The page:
The Southern Highlands Coal Action Group has rejected claims it was a major factor in Boral’s decision to mothball its Berrima (Medway) coalmine earlier this week.
On Wednesday, Boral released a statement blaming unsustainable conditions in the current coal market and an appeal lodged against the expansion of the project by Southern Highlands Coal Action Group (SHCAG) for its decision to place the mine in ‘‘care and maintenance’’.
But SHCAG co-ordinator Tim Frost said Boral had not waited until the Land and Environment Court had handed down its decision on a counter appeal lodged by the company before deciding to mothball the mine.
‘‘In the meantime, the new Boral CEO has been cutting costs within the company and has laid off more than 1000 staff,’’ he said.
Boral first announced the job cuts in January this year.
‘‘With falling coal prices and a dour outlook for the cement industry, Boral management has taken the obvious decision and closed down one very inefficient coalmine,’’ he said.
He said the group now held grave fears over how the mine site would be rehabilitated, and the company needed to establish a clear path towards its total closure.
The small-scale colliery, which has been in operation since the 1920s, is managed by Delta Mining on Boral’s behalf.
It has been providing about 220,000 tonnes of coal a year to Boral’s nearby Berrima Cement Works.
More than 30 staff will lose their jobs as a result of the decision.
The operations manager for both Berrima sites, Stuart Hutchings, said the care-and-maintenance decision had been difficult.
“Boral remains committed to its cement operations at Berrima, which employ some 130 staff and continue to make a major social and economic contribution to the Southern Highlands,” Mr Hutchings said.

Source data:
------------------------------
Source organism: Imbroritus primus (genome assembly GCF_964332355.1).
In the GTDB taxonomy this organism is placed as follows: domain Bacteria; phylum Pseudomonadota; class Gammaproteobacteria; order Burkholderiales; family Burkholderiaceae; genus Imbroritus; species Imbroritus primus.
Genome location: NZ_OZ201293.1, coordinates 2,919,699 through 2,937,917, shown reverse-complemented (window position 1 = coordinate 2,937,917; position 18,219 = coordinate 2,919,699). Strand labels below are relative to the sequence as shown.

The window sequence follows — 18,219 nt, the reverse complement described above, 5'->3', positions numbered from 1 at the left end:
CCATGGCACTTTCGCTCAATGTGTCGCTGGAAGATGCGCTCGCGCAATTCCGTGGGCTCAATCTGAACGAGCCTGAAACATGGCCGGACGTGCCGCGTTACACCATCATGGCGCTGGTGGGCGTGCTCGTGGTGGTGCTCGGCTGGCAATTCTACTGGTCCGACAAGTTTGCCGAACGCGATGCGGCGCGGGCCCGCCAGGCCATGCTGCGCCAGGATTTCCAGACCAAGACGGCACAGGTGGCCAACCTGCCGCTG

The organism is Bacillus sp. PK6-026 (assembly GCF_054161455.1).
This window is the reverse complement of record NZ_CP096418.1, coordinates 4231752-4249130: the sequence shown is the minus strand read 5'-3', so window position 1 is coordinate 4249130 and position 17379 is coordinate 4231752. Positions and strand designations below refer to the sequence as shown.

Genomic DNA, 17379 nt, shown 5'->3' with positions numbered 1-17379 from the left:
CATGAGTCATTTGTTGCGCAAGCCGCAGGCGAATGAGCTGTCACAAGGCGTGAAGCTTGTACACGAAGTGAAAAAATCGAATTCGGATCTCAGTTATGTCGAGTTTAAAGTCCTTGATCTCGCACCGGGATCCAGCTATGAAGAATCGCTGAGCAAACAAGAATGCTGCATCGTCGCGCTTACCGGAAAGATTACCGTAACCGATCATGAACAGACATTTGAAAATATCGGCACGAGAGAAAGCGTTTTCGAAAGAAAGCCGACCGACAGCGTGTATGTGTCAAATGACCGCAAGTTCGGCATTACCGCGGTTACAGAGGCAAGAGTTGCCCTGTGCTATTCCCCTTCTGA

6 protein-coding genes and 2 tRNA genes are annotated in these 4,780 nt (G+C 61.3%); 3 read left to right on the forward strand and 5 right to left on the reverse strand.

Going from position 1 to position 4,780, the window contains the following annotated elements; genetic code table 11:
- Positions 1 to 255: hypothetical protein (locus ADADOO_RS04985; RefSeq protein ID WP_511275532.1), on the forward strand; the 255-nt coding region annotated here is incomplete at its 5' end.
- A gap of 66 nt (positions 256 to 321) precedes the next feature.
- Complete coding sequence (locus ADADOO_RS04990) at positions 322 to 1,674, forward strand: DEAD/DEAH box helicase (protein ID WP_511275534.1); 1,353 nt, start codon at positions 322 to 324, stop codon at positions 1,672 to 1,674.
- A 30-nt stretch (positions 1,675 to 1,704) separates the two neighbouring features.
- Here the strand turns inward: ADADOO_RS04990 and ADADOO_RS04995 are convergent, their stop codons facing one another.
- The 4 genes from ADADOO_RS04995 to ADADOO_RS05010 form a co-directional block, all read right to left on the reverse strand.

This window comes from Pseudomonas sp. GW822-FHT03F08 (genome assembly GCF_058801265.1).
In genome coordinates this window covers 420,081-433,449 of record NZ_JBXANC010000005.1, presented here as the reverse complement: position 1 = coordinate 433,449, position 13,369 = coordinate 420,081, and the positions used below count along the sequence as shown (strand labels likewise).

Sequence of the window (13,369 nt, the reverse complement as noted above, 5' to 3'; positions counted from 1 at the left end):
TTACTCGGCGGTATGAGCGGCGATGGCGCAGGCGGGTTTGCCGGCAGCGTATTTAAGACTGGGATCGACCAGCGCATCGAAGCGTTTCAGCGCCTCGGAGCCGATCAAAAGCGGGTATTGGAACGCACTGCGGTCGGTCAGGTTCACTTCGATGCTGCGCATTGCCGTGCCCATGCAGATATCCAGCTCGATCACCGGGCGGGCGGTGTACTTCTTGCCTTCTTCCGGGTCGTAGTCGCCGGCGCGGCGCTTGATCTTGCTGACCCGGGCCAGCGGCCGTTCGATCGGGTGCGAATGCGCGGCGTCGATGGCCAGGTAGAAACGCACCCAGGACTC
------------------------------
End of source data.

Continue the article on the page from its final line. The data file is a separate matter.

Instead of using coal from the colliery for cement manufacturing, Boral would start buying coal from third parties.
“Our decision to enter care and maintenance at the colliery follows a review which confirmed that continuing mining at Medway was unsustainable in the current market,’’ Mr Hutchings said.
‘‘This is due to increased costs, in turn making it difficult for Boral to compete with imported cement material, and the flat outlook for cement sales generally.”
Mr Hutchings said the Land and Environment Court’s ruling had placed ‘‘additional pressures’’ on the mine.
“We remain disappointed that, despite a lengthy and rigorous assessment process over more than two years to secure the project approval as granted by the government’s expert panel in 2012, this approval was overturned by the Land and Environment Court at SHCAG’s instigation,” he said.
He said Boral would work with Delta Mining to support those individuals affected by the decision.
A CFMEU spokesman said the normal amount of help would be extended to members affected by Boral’s decision.